Seminar: Containing and Accommodating Salafism: Lessons from the Republic of Niger

Mosk in NigerThis seminar on Thursday 12 December will review the relationship between the Nigerien state, established Suffi Islam and the new orthodox Sunni groups in the Republic of Niger. In line with many West African nations, Niger’s democratization process in the early 1990s led to the spread of Orthodox Sunni Islam (Salafism). However, in contrast to neighbouring countries, Niger has not experienced large-scale Islamic violence nor have the various governments given in to Islamic demands to abandon the secular state. Salafism remained ‘quietist’ and has largely focused on missionary and educational activities. This is all the more surprising since Niger’s most prominent Salafist group – the Izala Movement – arrived from Nigeria where Salafism has used violence against fellow Muslims and the Nigerian central government. The seminar will attempt to identify the causes that have led to the rise of quietist Salafism. It will be argued that the institutional heritage of the autocratic period (1974-1991), and in particular the Islamic Association of Niger, played a major role in containing violent Salafism. Niger’s success in maintaining peaceful religious relations could potentially hold important lessons for its volatile neighbours.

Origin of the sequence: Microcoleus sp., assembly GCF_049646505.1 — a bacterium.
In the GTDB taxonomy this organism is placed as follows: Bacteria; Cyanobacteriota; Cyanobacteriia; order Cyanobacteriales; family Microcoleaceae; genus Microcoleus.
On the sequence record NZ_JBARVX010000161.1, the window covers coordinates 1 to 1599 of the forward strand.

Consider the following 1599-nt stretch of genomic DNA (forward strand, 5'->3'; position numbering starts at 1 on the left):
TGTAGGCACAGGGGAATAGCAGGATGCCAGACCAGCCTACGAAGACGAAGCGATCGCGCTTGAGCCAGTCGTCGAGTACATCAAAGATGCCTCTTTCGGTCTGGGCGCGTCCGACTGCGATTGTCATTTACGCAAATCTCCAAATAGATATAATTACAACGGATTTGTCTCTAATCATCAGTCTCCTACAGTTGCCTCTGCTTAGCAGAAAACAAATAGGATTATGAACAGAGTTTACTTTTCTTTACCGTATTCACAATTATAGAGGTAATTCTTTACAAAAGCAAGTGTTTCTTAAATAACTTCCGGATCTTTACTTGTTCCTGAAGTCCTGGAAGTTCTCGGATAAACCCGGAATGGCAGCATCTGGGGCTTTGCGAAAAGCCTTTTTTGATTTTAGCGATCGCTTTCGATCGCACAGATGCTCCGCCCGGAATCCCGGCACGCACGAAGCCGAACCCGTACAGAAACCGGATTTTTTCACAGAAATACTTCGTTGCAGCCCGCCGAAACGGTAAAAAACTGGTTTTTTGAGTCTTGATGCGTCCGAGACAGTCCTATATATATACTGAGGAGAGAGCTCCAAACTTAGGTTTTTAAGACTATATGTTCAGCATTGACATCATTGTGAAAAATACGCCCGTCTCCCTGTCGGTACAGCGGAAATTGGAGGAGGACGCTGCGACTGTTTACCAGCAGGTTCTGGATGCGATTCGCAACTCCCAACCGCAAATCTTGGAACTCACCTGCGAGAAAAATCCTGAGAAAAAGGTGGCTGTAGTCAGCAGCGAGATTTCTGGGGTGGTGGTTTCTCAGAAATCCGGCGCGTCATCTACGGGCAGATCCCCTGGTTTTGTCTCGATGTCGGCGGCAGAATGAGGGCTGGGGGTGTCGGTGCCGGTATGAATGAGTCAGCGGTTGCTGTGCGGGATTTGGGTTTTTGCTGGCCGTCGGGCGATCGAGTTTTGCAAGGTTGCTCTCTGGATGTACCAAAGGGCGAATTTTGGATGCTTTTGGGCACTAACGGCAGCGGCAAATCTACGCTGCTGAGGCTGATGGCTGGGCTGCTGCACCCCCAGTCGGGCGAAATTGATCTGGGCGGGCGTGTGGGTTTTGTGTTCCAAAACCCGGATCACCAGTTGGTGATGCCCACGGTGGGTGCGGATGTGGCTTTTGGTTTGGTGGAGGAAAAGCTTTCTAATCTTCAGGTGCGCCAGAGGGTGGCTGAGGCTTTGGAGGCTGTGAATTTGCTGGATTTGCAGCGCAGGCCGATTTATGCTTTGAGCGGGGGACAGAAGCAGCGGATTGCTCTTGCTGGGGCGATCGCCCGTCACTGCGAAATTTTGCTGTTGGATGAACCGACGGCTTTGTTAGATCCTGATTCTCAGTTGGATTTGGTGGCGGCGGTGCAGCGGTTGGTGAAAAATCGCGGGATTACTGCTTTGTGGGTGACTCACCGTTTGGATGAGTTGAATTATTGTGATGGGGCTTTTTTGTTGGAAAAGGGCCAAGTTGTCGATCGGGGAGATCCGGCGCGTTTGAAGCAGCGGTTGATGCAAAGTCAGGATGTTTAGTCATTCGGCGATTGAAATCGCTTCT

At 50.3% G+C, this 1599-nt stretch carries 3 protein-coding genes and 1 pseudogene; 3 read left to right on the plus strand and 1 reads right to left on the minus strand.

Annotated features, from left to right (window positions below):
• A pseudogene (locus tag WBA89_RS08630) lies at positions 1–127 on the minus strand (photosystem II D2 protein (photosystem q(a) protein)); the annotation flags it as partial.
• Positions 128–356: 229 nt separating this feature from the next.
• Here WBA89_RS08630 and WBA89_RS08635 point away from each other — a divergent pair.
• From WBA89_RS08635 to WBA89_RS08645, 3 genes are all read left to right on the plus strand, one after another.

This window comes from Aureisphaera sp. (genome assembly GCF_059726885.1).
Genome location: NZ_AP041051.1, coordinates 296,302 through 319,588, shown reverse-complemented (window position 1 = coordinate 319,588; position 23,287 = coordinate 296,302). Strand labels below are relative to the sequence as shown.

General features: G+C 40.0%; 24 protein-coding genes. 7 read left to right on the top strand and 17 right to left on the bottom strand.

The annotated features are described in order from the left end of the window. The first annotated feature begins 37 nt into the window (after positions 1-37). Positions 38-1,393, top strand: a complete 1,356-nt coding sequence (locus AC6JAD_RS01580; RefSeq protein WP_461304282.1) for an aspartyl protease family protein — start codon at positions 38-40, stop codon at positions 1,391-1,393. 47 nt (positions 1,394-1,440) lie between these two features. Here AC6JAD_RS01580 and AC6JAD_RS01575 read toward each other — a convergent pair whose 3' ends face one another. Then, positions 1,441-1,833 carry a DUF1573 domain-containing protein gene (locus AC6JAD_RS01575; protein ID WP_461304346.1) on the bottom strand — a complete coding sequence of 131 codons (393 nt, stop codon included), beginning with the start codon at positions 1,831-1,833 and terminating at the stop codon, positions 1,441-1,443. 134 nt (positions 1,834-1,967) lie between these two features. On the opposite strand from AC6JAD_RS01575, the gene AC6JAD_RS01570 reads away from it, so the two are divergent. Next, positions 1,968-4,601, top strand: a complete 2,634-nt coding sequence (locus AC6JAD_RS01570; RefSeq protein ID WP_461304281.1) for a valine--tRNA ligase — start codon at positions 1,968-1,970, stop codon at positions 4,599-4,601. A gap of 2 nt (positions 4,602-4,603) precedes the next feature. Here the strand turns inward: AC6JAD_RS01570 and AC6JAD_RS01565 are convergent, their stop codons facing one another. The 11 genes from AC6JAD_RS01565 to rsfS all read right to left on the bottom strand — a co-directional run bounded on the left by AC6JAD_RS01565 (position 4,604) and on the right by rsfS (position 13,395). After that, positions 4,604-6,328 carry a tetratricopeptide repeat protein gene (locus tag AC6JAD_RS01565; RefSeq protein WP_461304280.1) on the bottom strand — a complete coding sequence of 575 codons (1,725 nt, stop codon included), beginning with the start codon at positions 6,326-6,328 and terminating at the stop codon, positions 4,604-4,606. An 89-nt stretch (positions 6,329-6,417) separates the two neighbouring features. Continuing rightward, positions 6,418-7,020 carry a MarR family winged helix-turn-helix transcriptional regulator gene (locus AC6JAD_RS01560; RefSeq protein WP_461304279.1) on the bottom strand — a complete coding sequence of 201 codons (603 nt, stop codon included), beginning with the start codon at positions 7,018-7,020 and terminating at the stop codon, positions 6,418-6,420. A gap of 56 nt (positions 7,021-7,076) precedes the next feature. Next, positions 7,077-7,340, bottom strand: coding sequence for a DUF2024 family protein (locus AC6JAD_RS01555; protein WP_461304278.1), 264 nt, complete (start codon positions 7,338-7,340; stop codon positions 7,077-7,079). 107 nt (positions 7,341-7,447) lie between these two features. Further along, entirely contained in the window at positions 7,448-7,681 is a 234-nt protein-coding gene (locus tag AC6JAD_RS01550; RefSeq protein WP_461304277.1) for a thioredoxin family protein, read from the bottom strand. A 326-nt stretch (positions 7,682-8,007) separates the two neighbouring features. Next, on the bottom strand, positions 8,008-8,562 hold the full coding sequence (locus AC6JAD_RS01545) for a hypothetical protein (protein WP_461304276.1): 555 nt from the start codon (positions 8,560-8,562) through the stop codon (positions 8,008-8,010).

Sebastian ElischerSebastian Elischer is assistant professor of comparative politics and a research fellow at the German Institute of Global and Area Studies/Institute of African Affairs. He has studied at the University of Wales, the Free University of Berlin, George Washington University in Washington and Jacobs University Bremen. His monograph entitled Political Parties in Africa: Ethnicity and Party Formation in Africa has recently been published by Cambridge University Press and his articles have appeared in Democratization, Foreign Affairs and Africa Spectrum.

Date, time and location

12 December 2013
15.30 - 17.00
Pieter de la Courtgebouw / Faculty of Social Sciences, Wassenaarseweg 52, 2333 AK Leiden
Room 5A29 (5th floor)